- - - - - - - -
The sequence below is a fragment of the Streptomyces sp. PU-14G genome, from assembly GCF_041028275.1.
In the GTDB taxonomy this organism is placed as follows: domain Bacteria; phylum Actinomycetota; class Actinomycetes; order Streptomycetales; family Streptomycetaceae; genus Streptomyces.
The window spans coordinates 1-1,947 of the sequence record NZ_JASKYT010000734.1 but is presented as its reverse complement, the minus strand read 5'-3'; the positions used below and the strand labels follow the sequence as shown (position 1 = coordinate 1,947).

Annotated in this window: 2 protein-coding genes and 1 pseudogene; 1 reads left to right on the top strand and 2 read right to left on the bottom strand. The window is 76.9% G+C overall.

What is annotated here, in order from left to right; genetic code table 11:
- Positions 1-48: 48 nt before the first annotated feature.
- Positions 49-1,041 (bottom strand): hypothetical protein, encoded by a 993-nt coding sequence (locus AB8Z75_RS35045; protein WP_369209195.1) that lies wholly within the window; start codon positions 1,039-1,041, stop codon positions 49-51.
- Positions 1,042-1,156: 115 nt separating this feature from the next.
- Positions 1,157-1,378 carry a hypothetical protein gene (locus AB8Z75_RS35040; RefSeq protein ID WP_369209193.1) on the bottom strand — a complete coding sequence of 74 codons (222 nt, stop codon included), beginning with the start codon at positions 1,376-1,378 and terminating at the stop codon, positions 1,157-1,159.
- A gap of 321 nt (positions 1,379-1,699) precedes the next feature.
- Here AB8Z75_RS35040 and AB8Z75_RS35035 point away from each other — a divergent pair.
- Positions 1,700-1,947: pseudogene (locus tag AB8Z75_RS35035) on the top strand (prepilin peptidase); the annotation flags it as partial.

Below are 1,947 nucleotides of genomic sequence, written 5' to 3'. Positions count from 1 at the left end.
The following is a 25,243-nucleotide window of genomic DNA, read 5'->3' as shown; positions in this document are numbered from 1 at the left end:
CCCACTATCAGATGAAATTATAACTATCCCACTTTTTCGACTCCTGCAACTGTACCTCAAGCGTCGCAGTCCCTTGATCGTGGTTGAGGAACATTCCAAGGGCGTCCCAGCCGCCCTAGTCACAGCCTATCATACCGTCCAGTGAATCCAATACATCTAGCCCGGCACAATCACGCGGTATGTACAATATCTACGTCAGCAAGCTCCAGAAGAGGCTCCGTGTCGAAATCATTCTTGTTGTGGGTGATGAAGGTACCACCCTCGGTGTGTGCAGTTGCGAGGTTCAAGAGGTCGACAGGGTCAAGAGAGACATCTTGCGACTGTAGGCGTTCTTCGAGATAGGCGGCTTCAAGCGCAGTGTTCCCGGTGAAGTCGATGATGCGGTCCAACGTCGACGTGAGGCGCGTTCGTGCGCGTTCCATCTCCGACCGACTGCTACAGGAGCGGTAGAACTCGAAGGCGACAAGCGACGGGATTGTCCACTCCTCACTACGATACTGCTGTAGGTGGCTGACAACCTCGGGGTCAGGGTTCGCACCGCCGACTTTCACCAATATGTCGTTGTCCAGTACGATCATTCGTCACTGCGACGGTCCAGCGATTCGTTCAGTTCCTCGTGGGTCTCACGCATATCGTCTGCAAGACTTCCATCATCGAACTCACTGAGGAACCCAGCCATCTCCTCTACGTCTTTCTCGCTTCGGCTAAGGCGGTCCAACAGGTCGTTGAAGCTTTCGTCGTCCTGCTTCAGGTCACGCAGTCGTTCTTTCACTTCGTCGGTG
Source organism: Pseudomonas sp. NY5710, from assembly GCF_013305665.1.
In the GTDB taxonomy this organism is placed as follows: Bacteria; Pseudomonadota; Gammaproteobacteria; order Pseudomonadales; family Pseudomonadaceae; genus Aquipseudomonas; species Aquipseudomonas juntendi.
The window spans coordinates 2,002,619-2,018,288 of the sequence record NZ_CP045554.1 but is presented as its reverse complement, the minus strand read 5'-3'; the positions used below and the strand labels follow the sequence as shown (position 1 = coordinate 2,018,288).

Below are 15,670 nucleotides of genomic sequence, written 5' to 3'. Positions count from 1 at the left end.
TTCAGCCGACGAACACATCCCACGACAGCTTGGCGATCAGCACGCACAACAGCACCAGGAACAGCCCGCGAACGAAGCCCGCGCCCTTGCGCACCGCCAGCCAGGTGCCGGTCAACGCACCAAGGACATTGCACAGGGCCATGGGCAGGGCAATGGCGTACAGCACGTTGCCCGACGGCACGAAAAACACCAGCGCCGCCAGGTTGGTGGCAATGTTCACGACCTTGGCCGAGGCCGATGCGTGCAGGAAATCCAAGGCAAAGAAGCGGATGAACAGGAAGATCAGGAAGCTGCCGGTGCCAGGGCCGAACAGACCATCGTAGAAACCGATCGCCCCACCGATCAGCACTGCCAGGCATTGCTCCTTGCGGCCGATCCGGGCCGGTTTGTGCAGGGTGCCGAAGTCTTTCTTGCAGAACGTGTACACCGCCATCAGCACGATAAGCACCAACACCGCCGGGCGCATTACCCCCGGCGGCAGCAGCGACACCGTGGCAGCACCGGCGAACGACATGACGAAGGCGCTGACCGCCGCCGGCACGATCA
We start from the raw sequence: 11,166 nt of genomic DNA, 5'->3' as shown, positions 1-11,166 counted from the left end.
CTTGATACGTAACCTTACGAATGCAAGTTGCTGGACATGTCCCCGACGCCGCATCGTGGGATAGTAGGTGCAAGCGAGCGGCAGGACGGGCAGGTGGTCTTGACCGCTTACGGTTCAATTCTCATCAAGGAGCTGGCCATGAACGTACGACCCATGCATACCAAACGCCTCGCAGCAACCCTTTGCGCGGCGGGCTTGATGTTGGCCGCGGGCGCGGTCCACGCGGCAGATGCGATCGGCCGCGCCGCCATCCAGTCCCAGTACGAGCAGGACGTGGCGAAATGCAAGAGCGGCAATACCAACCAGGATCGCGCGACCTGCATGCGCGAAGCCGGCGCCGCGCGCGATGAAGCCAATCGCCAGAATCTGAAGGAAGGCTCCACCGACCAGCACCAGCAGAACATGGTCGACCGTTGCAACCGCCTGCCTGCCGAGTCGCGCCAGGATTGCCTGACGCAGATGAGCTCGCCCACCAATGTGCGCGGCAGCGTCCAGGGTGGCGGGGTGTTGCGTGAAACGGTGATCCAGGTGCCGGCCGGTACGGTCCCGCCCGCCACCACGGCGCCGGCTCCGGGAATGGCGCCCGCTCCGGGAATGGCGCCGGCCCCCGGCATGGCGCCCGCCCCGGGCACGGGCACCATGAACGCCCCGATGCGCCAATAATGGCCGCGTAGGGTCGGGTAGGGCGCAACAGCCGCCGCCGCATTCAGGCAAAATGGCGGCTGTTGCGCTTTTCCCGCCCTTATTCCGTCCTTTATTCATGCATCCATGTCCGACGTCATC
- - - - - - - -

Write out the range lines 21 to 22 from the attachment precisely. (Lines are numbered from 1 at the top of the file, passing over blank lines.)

We start from the raw sequence: 11,166 nt of genomic DNA, 5'->3' as shown, positions 1-11,166 counted from the left end.
CTTGATACGTAACCTTACGAATGCAAGTTGCTGGACATGTCCCCGACGCCGCATCGTGGGATAGTAGGTGCAAGCGAGCGGCAGGACGGGCAGGTGGTCTTGACCGCTTACGGTTCAATTCTCATCAAGGAGCTGGCCATGAACGTACGACCCATGCATACCAAACGCCTCGCAGCAACCCTTTGCGCGGCGGGCTTGATGTTGGCCGCGGGCGCGGTCCACGCGGCAGATGCGATCGGCCGCGCCGCCATCCAGTCCCAGTACGAGCAGGACGTGGCGAAATGCAAGAGCGGCAATACCAACCAGGATCGCGCGACCTGCATGCGCGAAGCCGGCGCCGCGCGCGATGAAGCCAATCGCCAGAATCTGAAGGAAGGCTCCACCGACCAGCACCAGCAGAACATGGTCGACCGTTGCAACCGCCTGCCTGCCGAGTCGCGCCAGGATTGCCTGACGCAGATGAGCTCGCCCACCAATGTGCGCGGCAGCGTCCAGGGTGGCGGGGTGTTGCGTGAAACGGTGATCCAGGTGCCGGCCGGTACGGTCCCGCCCGCCACCACGGCGCCGGCTCCGGGAATGGCGCCCGCTCCGGGAATGGCGCCGGCCCCCGGCATGGCGCCCGCCCCGGGCACGGGCACCATGAACGCCCCGATGCGCCAATAATGGCCGCGTAGGGTCGGGTAGGGCGCAACAGCCGCCGCCGCATTCAGGCAAAATGGCGGCTGTTGCGCTTTTCCCGCCCTTATTCCGTCCTTTATTCATGCATCCATGTCCGACGTCATC